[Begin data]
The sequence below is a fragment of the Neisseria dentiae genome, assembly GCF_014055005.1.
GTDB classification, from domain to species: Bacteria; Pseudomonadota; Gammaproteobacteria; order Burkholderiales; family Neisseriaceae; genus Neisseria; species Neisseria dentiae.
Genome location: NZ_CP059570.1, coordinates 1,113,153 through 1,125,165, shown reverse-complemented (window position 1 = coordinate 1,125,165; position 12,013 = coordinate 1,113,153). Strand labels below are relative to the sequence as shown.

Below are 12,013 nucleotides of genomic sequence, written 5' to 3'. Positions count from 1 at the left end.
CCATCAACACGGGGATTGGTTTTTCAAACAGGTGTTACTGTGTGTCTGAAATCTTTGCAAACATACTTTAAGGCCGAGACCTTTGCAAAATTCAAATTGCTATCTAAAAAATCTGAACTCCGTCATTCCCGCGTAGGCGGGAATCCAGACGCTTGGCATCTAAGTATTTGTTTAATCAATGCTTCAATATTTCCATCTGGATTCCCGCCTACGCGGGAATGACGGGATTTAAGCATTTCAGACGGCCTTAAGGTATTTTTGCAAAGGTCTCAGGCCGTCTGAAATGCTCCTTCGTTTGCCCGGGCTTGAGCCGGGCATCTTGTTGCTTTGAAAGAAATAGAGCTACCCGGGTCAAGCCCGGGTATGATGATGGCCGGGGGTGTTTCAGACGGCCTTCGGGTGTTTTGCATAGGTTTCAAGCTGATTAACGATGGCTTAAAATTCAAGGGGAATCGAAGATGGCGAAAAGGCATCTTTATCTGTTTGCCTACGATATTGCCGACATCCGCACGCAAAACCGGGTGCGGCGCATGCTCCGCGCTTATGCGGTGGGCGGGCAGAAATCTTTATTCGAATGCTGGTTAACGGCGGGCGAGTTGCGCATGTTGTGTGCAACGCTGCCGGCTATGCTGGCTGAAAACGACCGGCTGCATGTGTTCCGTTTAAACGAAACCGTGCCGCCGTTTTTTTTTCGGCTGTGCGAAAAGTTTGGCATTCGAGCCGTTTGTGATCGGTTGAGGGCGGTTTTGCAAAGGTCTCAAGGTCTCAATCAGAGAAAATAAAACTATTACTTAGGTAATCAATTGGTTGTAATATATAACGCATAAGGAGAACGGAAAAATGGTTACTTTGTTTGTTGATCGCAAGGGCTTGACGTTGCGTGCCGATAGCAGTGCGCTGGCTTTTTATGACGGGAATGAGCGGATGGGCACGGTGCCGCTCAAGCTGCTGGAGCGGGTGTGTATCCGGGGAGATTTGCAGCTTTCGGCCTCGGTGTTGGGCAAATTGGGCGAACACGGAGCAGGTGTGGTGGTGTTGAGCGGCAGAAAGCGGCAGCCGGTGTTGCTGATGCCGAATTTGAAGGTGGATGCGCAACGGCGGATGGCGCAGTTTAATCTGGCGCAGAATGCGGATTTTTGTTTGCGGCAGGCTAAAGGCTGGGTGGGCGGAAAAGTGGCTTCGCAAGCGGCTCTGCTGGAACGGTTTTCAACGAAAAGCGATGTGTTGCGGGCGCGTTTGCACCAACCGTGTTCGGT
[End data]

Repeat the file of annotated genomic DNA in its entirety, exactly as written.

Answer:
The sequence below is a fragment of the Neisseria dentiae genome, assembly GCF_014055005.1.
GTDB classification, from domain to species: Bacteria; Pseudomonadota; Gammaproteobacteria; order Burkholderiales; family Neisseriaceae; genus Neisseria; species Neisseria dentiae.
Genome location: NZ_CP059570.1, coordinates 1,113,153 through 1,125,165, shown reverse-complemented (window position 1 = coordinate 1,125,165; position 12,013 = coordinate 1,113,153). Strand labels below are relative to the sequence as shown.

Below are 12,013 nucleotides of genomic sequence, written 5' to 3'. Positions count from 1 at the left end.
CCATCAACACGGGGATTGGTTTTTCAAACAGGTGTTACTGTGTGTCTGAAATCTTTGCAAACATACTTTAAGGCCGAGACCTTTGCAAAATTCAAATTGCTATCTAAAAAATCTGAACTCCGTCATTCCCGCGTAGGCGGGAATCCAGACGCTTGGCATCTAAGTATTTGTTTAATCAATGCTTCAATATTTCCATCTGGATTCCCGCCTACGCGGGAATGACGGGATTTAAGCATTTCAGACGGCCTTAAGGTATTTTTGCAAAGGTCTCAGGCCGTCTGAAATGCTCCTTCGTTTGCCCGGGCTTGAGCCGGGCATCTTGTTGCTTTGAAAGAAATAGAGCTACCCGGGTCAAGCCCGGGTATGATGATGGCCGGGGGTGTTTCAGACGGCCTTCGGGTGTTTTGCATAGGTTTCAAGCTGATTAACGATGGCTTAAAATTCAAGGGGAATCGAAGATGGCGAAAAGGCATCTTTATCTGTTTGCCTACGATATTGCCGACATCCGCACGCAAAACCGGGTGCGGCGCATGCTCCGCGCTTATGCGGTGGGCGGGCAGAAATCTTTATTCGAATGCTGGTTAACGGCGGGCGAGTTGCGCATGTTGTGTGCAACGCTGCCGGCTATGCTGGCTGAAAACGACCGGCTGCATGTGTTCCGTTTAAACGAAACCGTGCCGCCGTTTTTTTTTCGGCTGTGCGAAAAGTTTGGCATTCGAGCCGTTTGTGATCGGTTGAGGGCGGTTTTGCAAAGGTCTCAAGGTCTCAATCAGAGAAAATAAAACTATTACTTAGGTAATCAATTGGTTGTAATATATAACGCATAAGGAGAACGGAAAAATGGTTACTTTGTTTGTTGATCGCAAGGGCTTGACGTTGCGTGCCGATAGCAGTGCGCTGGCTTTTTATGACGGGAATGAGCGGATGGGCACGGTGCCGCTCAAGCTGCTGGAGCGGGTGTGTATCCGGGGAGATTTGCAGCTTTCGGCCTCGGTGTTGGGCAAATTGGGCGAACACGGAGCAGGTGTGGTGGTGTTGAGCGGCAGAAAGCGGCAGCCGGTGTTGCTGATGCCGAATTTGAAGGTGGATGCGCAACGGCGGATGGCGCAGTTTAATCTGGCGCAGAATGCGGATTTTTGTTTGCGGCAGGCTAAAGGCTGGGTGGGCGGAAAAGTGGCTTCGCAAGCGGCTCTGCTGGAACGGTTTTCAACGAAAAGCGATGTGTTGCGGGCGCGTTTGCACCAACCGTGTTCGGT